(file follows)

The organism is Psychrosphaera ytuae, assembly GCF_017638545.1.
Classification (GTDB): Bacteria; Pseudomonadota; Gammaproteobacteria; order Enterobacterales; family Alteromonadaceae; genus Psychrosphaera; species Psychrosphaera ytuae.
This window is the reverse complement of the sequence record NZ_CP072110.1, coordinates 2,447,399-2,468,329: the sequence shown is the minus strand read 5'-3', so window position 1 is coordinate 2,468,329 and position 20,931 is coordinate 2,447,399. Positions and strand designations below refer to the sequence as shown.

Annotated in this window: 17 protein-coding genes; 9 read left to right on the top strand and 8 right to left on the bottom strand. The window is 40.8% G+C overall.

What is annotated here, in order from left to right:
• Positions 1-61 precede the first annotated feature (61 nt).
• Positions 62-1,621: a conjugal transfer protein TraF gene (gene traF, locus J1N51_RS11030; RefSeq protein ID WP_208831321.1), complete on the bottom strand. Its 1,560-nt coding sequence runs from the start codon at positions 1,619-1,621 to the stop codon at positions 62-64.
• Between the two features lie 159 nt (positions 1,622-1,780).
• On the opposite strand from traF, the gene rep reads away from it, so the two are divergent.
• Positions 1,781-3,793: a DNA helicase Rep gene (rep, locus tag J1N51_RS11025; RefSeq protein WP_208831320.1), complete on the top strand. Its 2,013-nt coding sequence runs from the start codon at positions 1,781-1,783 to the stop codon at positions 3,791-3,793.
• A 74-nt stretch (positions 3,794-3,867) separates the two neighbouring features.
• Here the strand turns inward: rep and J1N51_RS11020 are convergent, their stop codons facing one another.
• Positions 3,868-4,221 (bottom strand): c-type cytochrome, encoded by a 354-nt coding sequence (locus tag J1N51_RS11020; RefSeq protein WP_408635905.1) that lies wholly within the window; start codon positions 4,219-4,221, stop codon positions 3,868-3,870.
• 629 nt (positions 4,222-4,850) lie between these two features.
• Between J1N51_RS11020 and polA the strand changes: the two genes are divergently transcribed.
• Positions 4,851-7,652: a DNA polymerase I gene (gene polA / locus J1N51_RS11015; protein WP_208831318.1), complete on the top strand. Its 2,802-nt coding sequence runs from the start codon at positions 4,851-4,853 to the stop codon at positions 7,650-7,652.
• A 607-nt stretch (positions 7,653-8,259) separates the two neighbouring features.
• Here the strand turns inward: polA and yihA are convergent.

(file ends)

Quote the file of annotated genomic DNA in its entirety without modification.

The organism is Psychrosphaera ytuae, assembly GCF_017638545.1.
Classification (GTDB): Bacteria; Pseudomonadota; Gammaproteobacteria; order Enterobacterales; family Alteromonadaceae; genus Psychrosphaera; species Psychrosphaera ytuae.
This window is the reverse complement of the sequence record NZ_CP072110.1, coordinates 2,447,399-2,468,329: the sequence shown is the minus strand read 5'-3', so window position 1 is coordinate 2,468,329 and position 20,931 is coordinate 2,447,399. Positions and strand designations below refer to the sequence as shown.

Annotated in this window: 17 protein-coding genes; 9 read left to right on the top strand and 8 right to left on the bottom strand. The window is 40.8% G+C overall.

What is annotated here, in order from left to right:
• Positions 1-61 precede the first annotated feature (61 nt).
• Positions 62-1,621: a conjugal transfer protein TraF gene (gene traF, locus J1N51_RS11030; RefSeq protein ID WP_208831321.1), complete on the bottom strand. Its 1,560-nt coding sequence runs from the start codon at positions 1,619-1,621 to the stop codon at positions 62-64.
• Between the two features lie 159 nt (positions 1,622-1,780).
• On the opposite strand from traF, the gene rep reads away from it, so the two are divergent.
• Positions 1,781-3,793: a DNA helicase Rep gene (rep, locus tag J1N51_RS11025; RefSeq protein WP_208831320.1), complete on the top strand. Its 2,013-nt coding sequence runs from the start codon at positions 1,781-1,783 to the stop codon at positions 3,791-3,793.
• A 74-nt stretch (positions 3,794-3,867) separates the two neighbouring features.
• Here the strand turns inward: rep and J1N51_RS11020 are convergent, their stop codons facing one another.
• Positions 3,868-4,221 (bottom strand): c-type cytochrome, encoded by a 354-nt coding sequence (locus tag J1N51_RS11020; RefSeq protein WP_408635905.1) that lies wholly within the window; start codon positions 4,219-4,221, stop codon positions 3,868-3,870.
• 629 nt (positions 4,222-4,850) lie between these two features.
• Between J1N51_RS11020 and polA the strand changes: the two genes are divergently transcribed.
• Positions 4,851-7,652: a DNA polymerase I gene (gene polA / locus J1N51_RS11015; protein WP_208831318.1), complete on the top strand. Its 2,802-nt coding sequence runs from the start codon at positions 4,851-4,853 to the stop codon at positions 7,650-7,652.
• A 607-nt stretch (positions 7,653-8,259) separates the two neighbouring features.
• Here the strand turns inward: polA and yihA are convergent.